One of my many fine guitar students really loves Slash. No, I mean he really, really, really loves Slash.
During our lesson the other day, I mentioned other guitarists I felt he should be listening to to give him a more well-rounded listening experience as a young guitarist.
As part of his homework assignment, I wrote down the names of these amazing players and told him to look them up on YouTube — and to not listen to Slash for a week. He looked at me and said, "This is the worst homework ever."
I had to laugh because we've all been there. We've all immersed ourselves in our influences and copied every single lick, stage move and nuance of their playing. While this is an important starting point, there comes a time where we all had to shed these primary influences and seek out others — musical and non-musical — in order to grow as a guitarist, musician and as an individual.
Musicians are, for the most part, creatures of habit, happy to feel safe in one place. It takes courage to have open ears, hearts and minds to expand our creativity into uncharted territories. In this blog, I will discuss using influences to discover our own unique voice on the instrument.
Let's say you have a great chord progression, but you want to spice it up a bit. You can, for example, listen to the outstanding lead/rhythm work that Pete Townshend uses on "Won't Get Fooled Again." You also can break up the chords to be more spacious and less "rock." Listen to how Alex Lifeson of Rush uses chords.
Another great example of using different textures for chord work is Andy Summers from The Police. He often uses extended chords arpeggiated and different voicings to achieve a very dramatic effect. Case in point being "Every Breath You Take" and "Message In A Bottle." And speaking of Andy Summers, check out the introduction to "Bring On The Night." He uses a picking pattern taken straight from "Etude No. 1" by Heitor Villa-Lobos, the great classical guitarist/composer.
That is an excellent example of thinking outside the box to make something your own. Another excellent example of thinking outside the box is Eric Johnson's use of right-hand "chime harmonics," which he borrowed from the late jazz guitarist Lenny Breau. If you want to use some effects to create a different sound or texture for a chord progression, listen to how The Edge uses delay on "Where The Streets Have No Name." Want to try some unique alternate tunings? Listen to the late Michael Hedges and his strange and beautiful tuning variations and compositions played on acoustic guitar and harp guitar.
Want to spice up your lead playing? Try some two-hand tapping techniques. The inherent problem with two-hand tapping is that you will always be compared to the master, Eddie Van Halen. Listen to the amazing guitar work of Steve Vai and the late Randy Rhoads. Both are masters of two-hand tapping, but they all have their own unique twist.
If you want to expand even further than that, check out the right-hand tapping work of Brian May during the solo part of "It's Late." It's brilliant and unique -- like all the players I just mentioned above.
Are you in a band with another guitarist and want to spice up a guitar passage in one of your songs? Listen to the unique and melodic twin-guitar harmonies of Scott Gorham and Brian Robertson from Thin Lizzy on the Live and Dangerous recording.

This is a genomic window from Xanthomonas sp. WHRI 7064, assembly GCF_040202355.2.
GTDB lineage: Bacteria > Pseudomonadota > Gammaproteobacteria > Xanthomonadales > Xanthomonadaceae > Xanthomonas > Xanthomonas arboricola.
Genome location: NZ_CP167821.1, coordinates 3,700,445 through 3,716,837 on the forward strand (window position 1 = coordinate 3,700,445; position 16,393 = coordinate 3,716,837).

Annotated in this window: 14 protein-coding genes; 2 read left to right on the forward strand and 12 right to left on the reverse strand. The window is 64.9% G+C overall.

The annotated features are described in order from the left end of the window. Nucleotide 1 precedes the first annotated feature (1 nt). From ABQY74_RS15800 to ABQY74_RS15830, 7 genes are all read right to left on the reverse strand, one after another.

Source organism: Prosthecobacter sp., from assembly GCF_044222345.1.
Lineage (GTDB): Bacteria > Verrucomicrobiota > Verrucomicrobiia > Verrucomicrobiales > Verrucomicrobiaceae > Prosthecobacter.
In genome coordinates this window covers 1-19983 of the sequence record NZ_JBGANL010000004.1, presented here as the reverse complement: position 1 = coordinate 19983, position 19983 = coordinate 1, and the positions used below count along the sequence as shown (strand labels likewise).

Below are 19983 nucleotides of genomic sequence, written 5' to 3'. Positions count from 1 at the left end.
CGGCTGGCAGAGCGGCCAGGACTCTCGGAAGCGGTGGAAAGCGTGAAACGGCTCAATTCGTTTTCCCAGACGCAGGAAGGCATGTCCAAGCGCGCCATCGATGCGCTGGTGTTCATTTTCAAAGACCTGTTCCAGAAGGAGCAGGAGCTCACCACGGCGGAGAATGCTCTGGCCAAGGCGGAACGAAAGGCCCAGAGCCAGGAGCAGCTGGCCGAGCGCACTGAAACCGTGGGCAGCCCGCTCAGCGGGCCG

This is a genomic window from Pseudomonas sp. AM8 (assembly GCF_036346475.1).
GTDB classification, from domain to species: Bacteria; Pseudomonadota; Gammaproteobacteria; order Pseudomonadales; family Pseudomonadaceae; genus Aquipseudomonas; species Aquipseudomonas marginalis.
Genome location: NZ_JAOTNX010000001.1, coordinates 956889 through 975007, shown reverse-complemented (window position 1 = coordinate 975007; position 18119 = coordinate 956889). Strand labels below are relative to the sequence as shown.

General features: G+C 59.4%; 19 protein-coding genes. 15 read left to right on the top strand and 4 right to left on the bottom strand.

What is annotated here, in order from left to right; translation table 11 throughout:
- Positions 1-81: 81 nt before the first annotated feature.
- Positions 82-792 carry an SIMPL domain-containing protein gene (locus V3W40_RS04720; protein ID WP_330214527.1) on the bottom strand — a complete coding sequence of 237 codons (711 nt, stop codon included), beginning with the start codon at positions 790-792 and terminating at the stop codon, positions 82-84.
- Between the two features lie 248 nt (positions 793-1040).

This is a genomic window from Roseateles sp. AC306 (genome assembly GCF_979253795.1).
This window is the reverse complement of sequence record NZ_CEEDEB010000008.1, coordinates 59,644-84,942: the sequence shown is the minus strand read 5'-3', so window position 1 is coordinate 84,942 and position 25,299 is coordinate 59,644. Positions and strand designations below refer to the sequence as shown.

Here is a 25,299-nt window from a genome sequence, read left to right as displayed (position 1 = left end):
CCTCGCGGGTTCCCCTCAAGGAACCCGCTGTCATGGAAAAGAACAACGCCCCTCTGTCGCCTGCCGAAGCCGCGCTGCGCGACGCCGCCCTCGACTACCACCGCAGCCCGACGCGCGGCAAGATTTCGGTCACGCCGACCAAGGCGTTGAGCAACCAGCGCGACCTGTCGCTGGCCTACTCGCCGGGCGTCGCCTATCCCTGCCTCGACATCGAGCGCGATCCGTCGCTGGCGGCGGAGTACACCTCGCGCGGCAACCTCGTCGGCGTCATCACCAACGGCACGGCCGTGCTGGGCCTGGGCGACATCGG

Tired of playing too fast? Listen to the beginning lead of "Machine Gun" by Jimi Hendrix. He holds that first note forever and manages to capture the essence of war during that whole lead section. Tired of playing too slow? Listen to the work of Yngwie Malmsteen. My point being that it's OK to shred once in a while, and its OK to play one note once in a while too, as long as both styles are played with feeling, integrity and meaning.
You also can use non-guitar influences to take your guitar playing to the next level. Listen to the phrasing of the late jazz saxophonist John Coltrane on "A Love Supreme" and "Naima." Check out the beautiful timbre and tone of Miles Davis on the Birth Of The Cool and Kind Of Blue recordings. Listen to the drumming of the late Buddy Rich to add more challenging rhythm work to your repertoire.
Be brave. Challenge yourself. There are influences and different sounds we can find everywhere. From Brahms to Black Sabbath, from Slayer to Segovia, its all there for us. All we have to do is open our minds and listen.
Now get off this Internet thing and pick up your guitar and play. And I mean it!
Guitarist Richard Rossicone is a veteran of the New York City and Long Island original and cover band scene. He's been playing since he was 8, when he attended his first concert (Kiss) and saw Pete Townshend smash a guitar. He has studied with various instructors over the years, which led him to a career in music therapy. He began his educational journey at Queensboro Community College, where the faculty introducing him to classical music. He received his associate's degree in fine arts in 1997 and went on to receive his bachelor's in music therapy in 2001 and his master's in music therapy from New York University in 2004. He's been Board Certified as a music therapist since 2002. Richard continued his studies at C.W. Post University, pursuing a second master's degree in classical guitar performance and music history, studying under Harris Becker. He's been teaching guitar, piano and theory since 2002 and in 2006 started his own company, Rossicone Music Studios. Richard is the co-lead guitarist in Bad Habits, NYC's premier Thin Lizzy tribute band. Visit him at Axgrinder.com